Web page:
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Phuket Health: Doctor’s orders – eat dark chocolate

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PHUKET: Scientists have known for a long time about the protective effects of this “magic food” on atherosclerosis (hardening of the arteries).

I call it “magic food” because the full official name of the main component in dark chocolate is Theobroma Cocoa or “Food of God” – from the Greek words theo (God) and broma (drink).

Supposedly, cocoa has been considered for a long time beneficial for its effects on improving heart function, protecting against coronary artery disease, reducing insulin resistance, lowering blood pressure, and much more. The theory behind the serendipity of dark chocolate is its bioactive flavonoid substances – particularly their subclass, the flavanol compounds.

This food has a long history. The cocoa drink is one of the common beverages among a particular tribe in Panama. The Kuna Indians, islanders near the Panama Canal, habitually drink more than 4 to 5 cups of “unprocessed” cocoa every day. Surprisingly, most of the Kuna Indians have never had hypertension or cardiovascular disease.

However, when some of them migrated to Panama City, there were higher incidences of hypertension. This indicates that the normal blood pressure in this specific population should not be the result of their strong genetics per se, but the relevant lifestyles and environments instead. This fact underscores the importance of the “unprocessed” natural cocoa as a health food.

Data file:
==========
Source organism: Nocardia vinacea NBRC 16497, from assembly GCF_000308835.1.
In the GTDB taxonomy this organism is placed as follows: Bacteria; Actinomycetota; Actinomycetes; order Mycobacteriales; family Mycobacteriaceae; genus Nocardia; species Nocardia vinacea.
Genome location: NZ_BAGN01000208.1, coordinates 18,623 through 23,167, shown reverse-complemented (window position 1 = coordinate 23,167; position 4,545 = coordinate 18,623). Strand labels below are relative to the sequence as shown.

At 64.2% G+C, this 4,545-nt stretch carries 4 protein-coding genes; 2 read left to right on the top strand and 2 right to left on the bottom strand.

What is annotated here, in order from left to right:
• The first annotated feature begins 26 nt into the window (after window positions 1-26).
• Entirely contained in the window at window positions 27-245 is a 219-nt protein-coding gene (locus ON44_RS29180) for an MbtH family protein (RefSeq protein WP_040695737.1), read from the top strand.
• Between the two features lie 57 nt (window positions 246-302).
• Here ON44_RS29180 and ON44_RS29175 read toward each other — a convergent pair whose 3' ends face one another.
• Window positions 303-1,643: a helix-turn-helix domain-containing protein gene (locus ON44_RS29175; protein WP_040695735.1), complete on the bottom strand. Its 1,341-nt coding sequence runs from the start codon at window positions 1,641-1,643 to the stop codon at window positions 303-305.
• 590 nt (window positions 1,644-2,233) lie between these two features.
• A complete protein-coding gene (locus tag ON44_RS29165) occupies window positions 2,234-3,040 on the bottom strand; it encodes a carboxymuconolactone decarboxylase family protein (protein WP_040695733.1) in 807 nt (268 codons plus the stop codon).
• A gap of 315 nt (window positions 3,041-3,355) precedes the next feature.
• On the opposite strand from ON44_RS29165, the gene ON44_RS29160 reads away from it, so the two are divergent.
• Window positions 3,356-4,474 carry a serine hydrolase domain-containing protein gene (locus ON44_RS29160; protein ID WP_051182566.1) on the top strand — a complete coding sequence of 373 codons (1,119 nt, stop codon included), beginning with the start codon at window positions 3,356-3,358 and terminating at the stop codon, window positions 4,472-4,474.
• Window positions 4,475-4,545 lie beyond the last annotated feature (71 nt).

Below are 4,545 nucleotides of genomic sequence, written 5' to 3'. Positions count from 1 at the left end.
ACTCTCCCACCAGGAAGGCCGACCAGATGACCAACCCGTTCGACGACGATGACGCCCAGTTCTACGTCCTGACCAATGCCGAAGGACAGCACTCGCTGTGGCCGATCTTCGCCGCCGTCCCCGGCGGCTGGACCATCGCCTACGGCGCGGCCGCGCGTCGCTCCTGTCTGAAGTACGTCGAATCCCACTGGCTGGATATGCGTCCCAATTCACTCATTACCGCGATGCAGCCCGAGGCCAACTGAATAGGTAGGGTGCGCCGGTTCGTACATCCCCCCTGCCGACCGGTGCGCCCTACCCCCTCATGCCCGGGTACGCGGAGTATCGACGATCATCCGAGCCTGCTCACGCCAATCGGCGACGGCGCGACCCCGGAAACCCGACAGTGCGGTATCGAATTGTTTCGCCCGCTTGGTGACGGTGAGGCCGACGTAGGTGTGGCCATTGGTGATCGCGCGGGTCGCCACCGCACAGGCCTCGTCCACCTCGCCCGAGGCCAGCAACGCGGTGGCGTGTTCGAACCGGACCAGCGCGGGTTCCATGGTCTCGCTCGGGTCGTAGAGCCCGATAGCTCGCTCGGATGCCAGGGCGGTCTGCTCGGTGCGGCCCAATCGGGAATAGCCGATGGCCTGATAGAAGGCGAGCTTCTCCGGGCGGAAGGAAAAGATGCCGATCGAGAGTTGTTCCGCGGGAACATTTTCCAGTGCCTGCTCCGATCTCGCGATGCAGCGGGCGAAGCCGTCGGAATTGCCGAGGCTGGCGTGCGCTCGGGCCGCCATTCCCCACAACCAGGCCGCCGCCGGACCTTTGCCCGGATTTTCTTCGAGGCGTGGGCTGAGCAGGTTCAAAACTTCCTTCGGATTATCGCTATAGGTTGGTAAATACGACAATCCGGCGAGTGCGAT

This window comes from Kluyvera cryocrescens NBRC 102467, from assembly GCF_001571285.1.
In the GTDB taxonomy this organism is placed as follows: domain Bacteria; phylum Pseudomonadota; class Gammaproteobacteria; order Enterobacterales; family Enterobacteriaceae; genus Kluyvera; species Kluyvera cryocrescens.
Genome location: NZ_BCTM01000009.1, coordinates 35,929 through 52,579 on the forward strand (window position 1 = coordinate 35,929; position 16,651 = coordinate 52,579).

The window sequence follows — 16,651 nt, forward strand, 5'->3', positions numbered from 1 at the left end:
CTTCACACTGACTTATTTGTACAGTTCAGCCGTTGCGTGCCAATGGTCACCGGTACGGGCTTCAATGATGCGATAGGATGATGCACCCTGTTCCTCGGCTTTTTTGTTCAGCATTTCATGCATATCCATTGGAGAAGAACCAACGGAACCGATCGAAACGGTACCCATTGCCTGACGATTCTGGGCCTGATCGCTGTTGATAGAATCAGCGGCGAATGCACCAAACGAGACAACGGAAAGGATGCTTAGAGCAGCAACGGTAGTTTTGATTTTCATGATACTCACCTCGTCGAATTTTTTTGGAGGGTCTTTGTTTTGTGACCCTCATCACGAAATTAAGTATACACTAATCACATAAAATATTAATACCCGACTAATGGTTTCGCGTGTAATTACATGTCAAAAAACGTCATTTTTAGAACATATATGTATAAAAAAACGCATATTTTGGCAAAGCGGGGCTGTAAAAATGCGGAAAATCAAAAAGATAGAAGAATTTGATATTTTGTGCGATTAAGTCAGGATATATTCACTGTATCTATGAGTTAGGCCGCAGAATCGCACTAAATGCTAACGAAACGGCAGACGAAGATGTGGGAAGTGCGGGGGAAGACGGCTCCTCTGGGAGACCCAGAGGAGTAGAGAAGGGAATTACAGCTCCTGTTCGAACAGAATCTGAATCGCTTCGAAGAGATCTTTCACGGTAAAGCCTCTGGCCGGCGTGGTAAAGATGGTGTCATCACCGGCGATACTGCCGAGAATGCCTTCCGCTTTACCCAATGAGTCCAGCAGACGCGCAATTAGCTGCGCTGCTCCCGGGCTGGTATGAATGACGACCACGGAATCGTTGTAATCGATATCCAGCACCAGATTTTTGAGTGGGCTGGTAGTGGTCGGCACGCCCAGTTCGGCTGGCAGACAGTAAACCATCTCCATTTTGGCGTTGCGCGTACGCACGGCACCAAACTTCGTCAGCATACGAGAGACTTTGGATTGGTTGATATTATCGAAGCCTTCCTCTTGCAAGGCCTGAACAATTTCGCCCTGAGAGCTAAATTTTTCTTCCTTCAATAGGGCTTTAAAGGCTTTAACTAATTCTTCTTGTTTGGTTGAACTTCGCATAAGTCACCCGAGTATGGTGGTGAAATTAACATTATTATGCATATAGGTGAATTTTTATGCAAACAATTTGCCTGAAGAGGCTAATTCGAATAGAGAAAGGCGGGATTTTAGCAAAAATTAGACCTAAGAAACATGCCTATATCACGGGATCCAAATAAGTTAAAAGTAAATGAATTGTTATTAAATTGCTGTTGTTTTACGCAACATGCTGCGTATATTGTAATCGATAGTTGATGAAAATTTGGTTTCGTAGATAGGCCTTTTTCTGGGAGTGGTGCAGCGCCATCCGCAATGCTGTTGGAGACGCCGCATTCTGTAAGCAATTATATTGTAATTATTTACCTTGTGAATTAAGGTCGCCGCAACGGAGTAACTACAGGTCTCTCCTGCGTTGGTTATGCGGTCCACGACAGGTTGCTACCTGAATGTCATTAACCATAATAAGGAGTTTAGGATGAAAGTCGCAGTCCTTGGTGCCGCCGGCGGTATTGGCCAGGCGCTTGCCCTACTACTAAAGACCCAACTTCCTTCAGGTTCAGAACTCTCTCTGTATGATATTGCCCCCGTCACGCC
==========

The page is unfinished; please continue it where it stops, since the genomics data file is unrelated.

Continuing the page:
The above finding triggered some researchers to delve more into what is behind the chocolate serendipity. A lot of evidence points to a group of substances called flavanols. In fact, the cardiovascular protective effect of a dark chocolate bar depends on how many flavanol compounds are within that bar. This means that just the darkness of chocolate should not automatically imply it has cardio protective properties.

Without enough flavanol content, eating the seemingly dark chocolate is futile for your health. Also, it is possible that cocoa may lose many of its flavanols during the manufacturing process before becoming commercial chocolate bars – the ones which contain sugar and milk in addition to just cocoa. Actually, it is the difference between the processed and unprocessed natural cocoa that renders the commercial chocolate less beneficial to cardiovascular health.

But what are these “magic” flavanol compounds?

Flavanols are a subset of a larger family of substances called flavonoids, which can be found in many “healthy-heart” beverages such as tea and red wine. It is these flavanol compounds that give chocolate a bitter taste – which is why most manufacturers try to process natural cocoa into a sweet confection that virtually destroys these compounds.